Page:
The Owl Feathers!

The Owl Feathers!

He stood there, with a worried look on his face. I looked at him and the two large feathers in his hand. “Maámle, I wanted to give you this. Will you take it”, he asked me. “But Stanzin, what is this? These feathers are so large. How did you get this?” I asked him “Maámle, I have an owl as a pet. You are leaving us. I wanted to gift you this. I pulled it out of my pet Owl” I became quiet.I looked at him again, my heart brimming with emotions inexplicable. He had small eyes and a snub nose. His cheeks were freckled and red due to the extreme cold. He wore a torn jacket, and a worn out monkey cap. His shoes were completely worn out too. I smiled and shook hands with him. He smiled back and his smile grew wider as I took the two Owl feathers from him. “These are beautiful ! I will frame it and keep it. Thank you Stanzin. You needn’t have done this son. But thank you for the gift.” I told him, my eyes already welling up in tears. “Maámle , I just wanted to thank you for teaching us. We will miss you”, said Stanzin, one of my brilliant students. I choked with emotions. Stanzin was one of the many Ladakhi students from impoverished backgrounds and he could not afford to buy a gift for me, so the owl feathers. Extreme weather conditions and poverty had not deterred him from pursuing an education. He kept at it like hundreds of other Ladakhi kids. During my stay there, Leh did not have 24X7 electricity or any modern amenities and internet connection was erratic. Yet these kids were brilliant, and they amazed me each time with their thoughts and ideas. And it was here that I discovered the joys of teaching! Each time my life takes an unexpected detour, I open by black trunk and look at the 2 owl feathers so lovingly gifted to me by Stanzin and I tell myself that my life might meander like a river, touching many newer shores, yet the pearls of memories get polished each time, shining brighter, the dazzling rays lighting my heart with wistful joy.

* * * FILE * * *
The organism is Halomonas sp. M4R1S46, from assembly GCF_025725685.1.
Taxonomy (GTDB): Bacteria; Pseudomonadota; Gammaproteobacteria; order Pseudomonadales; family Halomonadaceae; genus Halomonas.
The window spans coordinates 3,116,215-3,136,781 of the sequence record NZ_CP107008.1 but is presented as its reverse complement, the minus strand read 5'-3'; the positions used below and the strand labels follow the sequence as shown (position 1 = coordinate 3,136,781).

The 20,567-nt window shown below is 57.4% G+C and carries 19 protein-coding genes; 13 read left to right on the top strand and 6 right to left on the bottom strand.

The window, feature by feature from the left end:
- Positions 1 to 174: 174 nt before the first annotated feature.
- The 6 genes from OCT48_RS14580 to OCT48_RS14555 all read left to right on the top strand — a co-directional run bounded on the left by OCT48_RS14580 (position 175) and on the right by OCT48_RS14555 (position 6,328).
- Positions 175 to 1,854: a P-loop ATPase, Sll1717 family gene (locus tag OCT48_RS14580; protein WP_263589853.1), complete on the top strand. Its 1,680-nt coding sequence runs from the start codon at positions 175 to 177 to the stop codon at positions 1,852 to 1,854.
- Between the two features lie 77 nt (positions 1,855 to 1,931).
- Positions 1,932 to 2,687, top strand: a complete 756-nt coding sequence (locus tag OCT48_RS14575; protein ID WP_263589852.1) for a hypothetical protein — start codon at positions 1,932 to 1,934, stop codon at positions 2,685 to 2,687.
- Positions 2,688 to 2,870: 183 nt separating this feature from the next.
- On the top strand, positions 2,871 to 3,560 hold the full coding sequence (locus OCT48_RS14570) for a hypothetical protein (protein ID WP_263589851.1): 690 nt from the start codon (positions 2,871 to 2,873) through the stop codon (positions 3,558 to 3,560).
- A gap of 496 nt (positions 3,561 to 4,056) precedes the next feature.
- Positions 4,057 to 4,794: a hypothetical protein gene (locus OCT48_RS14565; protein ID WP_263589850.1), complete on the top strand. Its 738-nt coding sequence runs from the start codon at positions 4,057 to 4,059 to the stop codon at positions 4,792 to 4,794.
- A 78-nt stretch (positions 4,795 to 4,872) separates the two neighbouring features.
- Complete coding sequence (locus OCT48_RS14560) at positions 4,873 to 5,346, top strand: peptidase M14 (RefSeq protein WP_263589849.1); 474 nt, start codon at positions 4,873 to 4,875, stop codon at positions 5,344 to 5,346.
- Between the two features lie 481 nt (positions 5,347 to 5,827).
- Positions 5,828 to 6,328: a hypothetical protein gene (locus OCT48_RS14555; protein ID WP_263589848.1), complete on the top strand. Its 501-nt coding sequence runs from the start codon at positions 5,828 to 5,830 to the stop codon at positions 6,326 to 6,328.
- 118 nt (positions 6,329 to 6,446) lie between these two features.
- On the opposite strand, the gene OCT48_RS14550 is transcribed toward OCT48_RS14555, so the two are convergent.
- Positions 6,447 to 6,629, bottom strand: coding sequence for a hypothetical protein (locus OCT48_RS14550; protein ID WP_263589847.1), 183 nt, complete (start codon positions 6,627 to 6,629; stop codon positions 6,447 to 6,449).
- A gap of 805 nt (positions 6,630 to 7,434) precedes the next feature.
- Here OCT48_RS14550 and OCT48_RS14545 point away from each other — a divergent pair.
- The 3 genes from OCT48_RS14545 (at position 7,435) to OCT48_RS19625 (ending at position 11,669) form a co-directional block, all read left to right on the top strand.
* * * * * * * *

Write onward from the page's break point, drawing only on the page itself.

Ah! the joy of being a teacher!

PS: Ladkahi kids call their teachers Maámle or Sirle which is equivalent to Maámji /Sirji.

Mary Samuel

Class Mentor

Stage 4